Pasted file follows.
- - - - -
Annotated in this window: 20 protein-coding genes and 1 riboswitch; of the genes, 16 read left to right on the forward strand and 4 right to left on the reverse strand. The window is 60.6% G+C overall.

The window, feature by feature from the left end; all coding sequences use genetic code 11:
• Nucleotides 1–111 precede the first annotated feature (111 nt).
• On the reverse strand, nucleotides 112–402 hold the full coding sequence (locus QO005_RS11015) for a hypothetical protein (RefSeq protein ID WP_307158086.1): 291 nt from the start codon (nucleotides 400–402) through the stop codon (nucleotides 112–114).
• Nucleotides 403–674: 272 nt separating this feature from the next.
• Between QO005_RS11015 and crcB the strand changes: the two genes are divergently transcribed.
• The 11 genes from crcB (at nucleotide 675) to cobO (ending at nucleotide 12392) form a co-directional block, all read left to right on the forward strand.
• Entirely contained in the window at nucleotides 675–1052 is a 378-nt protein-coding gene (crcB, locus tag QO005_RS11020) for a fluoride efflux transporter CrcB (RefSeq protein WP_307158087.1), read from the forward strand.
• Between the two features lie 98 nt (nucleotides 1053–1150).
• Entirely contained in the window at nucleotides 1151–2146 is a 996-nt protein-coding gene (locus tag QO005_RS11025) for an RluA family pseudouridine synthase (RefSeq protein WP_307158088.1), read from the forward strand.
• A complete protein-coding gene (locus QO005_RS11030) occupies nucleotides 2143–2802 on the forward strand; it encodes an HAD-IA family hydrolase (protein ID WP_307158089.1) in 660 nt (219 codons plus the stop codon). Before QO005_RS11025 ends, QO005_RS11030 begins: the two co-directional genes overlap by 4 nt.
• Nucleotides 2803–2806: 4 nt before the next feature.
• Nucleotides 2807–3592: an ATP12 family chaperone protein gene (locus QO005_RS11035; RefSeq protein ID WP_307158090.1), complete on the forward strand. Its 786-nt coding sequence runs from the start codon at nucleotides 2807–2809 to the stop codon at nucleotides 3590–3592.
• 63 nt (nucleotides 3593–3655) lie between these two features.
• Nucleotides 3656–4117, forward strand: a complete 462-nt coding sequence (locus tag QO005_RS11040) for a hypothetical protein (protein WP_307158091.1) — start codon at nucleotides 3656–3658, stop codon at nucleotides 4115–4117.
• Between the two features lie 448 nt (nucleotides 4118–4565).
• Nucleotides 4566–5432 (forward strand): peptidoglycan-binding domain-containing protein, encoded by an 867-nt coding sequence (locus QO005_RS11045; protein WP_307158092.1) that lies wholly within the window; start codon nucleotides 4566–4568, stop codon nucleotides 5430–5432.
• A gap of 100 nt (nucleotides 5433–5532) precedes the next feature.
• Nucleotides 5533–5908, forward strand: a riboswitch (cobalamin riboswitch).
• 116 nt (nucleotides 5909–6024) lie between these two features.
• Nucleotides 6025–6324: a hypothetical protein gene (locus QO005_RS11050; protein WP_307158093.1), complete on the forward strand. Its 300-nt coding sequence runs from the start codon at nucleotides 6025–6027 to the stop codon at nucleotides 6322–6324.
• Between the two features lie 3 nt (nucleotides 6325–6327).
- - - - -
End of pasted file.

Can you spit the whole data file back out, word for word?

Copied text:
Annotated in this window: 20 protein-coding genes and 1 riboswitch; of the genes, 16 read left to right on the forward strand and 4 right to left on the reverse strand. The window is 60.6% G+C overall.

The window, feature by feature from the left end; all coding sequences use genetic code 11:
• Nucleotides 1–111 precede the first annotated feature (111 nt).
• On the reverse strand, nucleotides 112–402 hold the full coding sequence (locus QO005_RS11015) for a hypothetical protein (RefSeq protein ID WP_307158086.1): 291 nt from the start codon (nucleotides 400–402) through the stop codon (nucleotides 112–114).
• Nucleotides 403–674: 272 nt separating this feature from the next.
• Between QO005_RS11015 and crcB the strand changes: the two genes are divergently transcribed.
• The 11 genes from crcB (at nucleotide 675) to cobO (ending at nucleotide 12392) form a co-directional block, all read left to right on the forward strand.
• Entirely contained in the window at nucleotides 675–1052 is a 378-nt protein-coding gene (crcB, locus tag QO005_RS11020) for a fluoride efflux transporter CrcB (RefSeq protein WP_307158087.1), read from the forward strand.
• Between the two features lie 98 nt (nucleotides 1053–1150).
• Entirely contained in the window at nucleotides 1151–2146 is a 996-nt protein-coding gene (locus tag QO005_RS11025) for an RluA family pseudouridine synthase (RefSeq protein WP_307158088.1), read from the forward strand.
• A complete protein-coding gene (locus QO005_RS11030) occupies nucleotides 2143–2802 on the forward strand; it encodes an HAD-IA family hydrolase (protein ID WP_307158089.1) in 660 nt (219 codons plus the stop codon). Before QO005_RS11025 ends, QO005_RS11030 begins: the two co-directional genes overlap by 4 nt.
• Nucleotides 2803–2806: 4 nt before the next feature.
• Nucleotides 2807–3592: an ATP12 family chaperone protein gene (locus QO005_RS11035; RefSeq protein ID WP_307158090.1), complete on the forward strand. Its 786-nt coding sequence runs from the start codon at nucleotides 2807–2809 to the stop codon at nucleotides 3590–3592.
• 63 nt (nucleotides 3593–3655) lie between these two features.
• Nucleotides 3656–4117, forward strand: a complete 462-nt coding sequence (locus tag QO005_RS11040) for a hypothetical protein (protein WP_307158091.1) — start codon at nucleotides 3656–3658, stop codon at nucleotides 4115–4117.
• Between the two features lie 448 nt (nucleotides 4118–4565).
• Nucleotides 4566–5432 (forward strand): peptidoglycan-binding domain-containing protein, encoded by an 867-nt coding sequence (locus QO005_RS11045; protein WP_307158092.1) that lies wholly within the window; start codon nucleotides 4566–4568, stop codon nucleotides 5430–5432.
• A gap of 100 nt (nucleotides 5433–5532) precedes the next feature.
• Nucleotides 5533–5908, forward strand: a riboswitch (cobalamin riboswitch).
• 116 nt (nucleotides 5909–6024) lie between these two features.
• Nucleotides 6025–6324: a hypothetical protein gene (locus QO005_RS11050; protein WP_307158093.1), complete on the forward strand. Its 300-nt coding sequence runs from the start codon at nucleotides 6025–6027 to the stop codon at nucleotides 6322–6324.
• Between the two features lie 3 nt (nucleotides 6325–6327).